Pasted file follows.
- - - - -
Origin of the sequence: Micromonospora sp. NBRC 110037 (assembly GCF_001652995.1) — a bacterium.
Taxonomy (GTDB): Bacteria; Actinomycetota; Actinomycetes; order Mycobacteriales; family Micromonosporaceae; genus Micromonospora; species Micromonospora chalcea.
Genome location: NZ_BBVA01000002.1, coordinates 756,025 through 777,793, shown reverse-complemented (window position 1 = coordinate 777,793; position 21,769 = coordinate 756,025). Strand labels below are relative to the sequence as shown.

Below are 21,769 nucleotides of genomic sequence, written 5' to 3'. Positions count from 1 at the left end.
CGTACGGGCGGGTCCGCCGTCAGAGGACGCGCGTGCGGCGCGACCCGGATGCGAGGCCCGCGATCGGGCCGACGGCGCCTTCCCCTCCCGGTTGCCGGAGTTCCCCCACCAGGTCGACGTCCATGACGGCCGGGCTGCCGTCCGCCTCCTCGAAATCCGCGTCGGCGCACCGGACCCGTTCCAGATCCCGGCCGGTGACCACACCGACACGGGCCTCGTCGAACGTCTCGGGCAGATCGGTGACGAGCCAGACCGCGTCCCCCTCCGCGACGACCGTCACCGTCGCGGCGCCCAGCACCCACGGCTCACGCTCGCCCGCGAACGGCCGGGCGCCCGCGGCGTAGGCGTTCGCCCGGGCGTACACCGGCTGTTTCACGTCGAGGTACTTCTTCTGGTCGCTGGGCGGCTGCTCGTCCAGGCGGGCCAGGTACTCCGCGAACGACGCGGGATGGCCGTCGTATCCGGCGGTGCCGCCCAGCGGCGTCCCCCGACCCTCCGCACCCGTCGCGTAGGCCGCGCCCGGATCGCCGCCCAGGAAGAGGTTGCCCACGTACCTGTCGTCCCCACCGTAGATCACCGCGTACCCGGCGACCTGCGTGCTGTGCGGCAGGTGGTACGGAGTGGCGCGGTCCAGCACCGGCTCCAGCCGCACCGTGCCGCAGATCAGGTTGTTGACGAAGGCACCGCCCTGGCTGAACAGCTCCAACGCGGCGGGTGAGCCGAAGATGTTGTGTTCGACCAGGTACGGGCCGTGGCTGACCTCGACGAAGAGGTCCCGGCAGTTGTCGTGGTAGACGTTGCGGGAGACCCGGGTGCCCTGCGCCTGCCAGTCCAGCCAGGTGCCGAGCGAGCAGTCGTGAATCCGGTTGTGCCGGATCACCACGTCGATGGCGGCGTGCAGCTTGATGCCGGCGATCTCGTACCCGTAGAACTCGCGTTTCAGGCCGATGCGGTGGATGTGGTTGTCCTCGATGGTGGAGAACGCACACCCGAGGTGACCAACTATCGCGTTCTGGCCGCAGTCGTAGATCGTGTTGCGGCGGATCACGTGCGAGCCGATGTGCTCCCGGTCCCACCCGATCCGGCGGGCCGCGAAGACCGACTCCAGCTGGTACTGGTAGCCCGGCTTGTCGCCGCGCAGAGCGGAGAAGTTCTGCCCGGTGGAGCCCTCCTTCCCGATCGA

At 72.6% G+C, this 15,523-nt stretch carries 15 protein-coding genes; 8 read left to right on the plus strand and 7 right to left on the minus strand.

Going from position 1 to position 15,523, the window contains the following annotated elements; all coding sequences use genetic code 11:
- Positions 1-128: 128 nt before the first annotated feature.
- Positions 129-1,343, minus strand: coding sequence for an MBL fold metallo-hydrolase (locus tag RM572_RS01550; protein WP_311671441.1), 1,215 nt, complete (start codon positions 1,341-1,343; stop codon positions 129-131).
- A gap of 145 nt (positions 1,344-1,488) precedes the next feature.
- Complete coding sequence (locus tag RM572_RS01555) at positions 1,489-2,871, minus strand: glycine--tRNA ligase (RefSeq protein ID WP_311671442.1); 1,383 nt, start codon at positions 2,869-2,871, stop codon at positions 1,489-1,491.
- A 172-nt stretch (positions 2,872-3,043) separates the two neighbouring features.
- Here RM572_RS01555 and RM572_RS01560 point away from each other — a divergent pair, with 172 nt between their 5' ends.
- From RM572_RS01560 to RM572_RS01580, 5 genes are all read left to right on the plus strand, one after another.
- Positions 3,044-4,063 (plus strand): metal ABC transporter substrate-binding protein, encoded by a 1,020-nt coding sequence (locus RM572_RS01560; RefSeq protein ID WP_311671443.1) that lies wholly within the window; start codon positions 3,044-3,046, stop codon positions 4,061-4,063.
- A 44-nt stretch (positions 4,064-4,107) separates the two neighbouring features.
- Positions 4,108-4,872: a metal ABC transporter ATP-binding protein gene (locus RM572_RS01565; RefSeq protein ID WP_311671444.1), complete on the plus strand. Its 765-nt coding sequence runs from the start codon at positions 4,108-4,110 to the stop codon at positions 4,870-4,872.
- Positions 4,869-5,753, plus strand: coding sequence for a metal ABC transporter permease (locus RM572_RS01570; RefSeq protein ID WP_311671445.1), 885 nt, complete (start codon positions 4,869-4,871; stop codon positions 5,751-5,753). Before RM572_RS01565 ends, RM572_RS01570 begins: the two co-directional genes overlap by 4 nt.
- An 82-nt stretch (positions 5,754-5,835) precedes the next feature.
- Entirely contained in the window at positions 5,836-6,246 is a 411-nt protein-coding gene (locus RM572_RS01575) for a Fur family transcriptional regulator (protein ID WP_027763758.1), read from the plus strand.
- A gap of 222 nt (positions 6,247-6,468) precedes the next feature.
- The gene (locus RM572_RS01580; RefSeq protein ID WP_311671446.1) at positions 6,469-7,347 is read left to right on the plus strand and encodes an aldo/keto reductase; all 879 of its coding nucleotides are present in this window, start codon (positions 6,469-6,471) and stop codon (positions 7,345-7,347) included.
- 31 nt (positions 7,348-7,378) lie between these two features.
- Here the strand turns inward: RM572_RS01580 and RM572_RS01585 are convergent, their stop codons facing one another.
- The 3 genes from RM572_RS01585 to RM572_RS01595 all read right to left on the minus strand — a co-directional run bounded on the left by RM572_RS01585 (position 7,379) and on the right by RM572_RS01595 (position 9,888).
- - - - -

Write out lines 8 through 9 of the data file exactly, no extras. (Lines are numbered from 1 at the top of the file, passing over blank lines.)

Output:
- Positions 1-128: 128 nt before the first annotated feature.
- Positions 129-1,343, minus strand: coding sequence for an MBL fold metallo-hydrolase (locus tag RM572_RS01550; protein WP_311671441.1), 1,215 nt, complete (start codon positions 1,341-1,343; stop codon positions 129-131).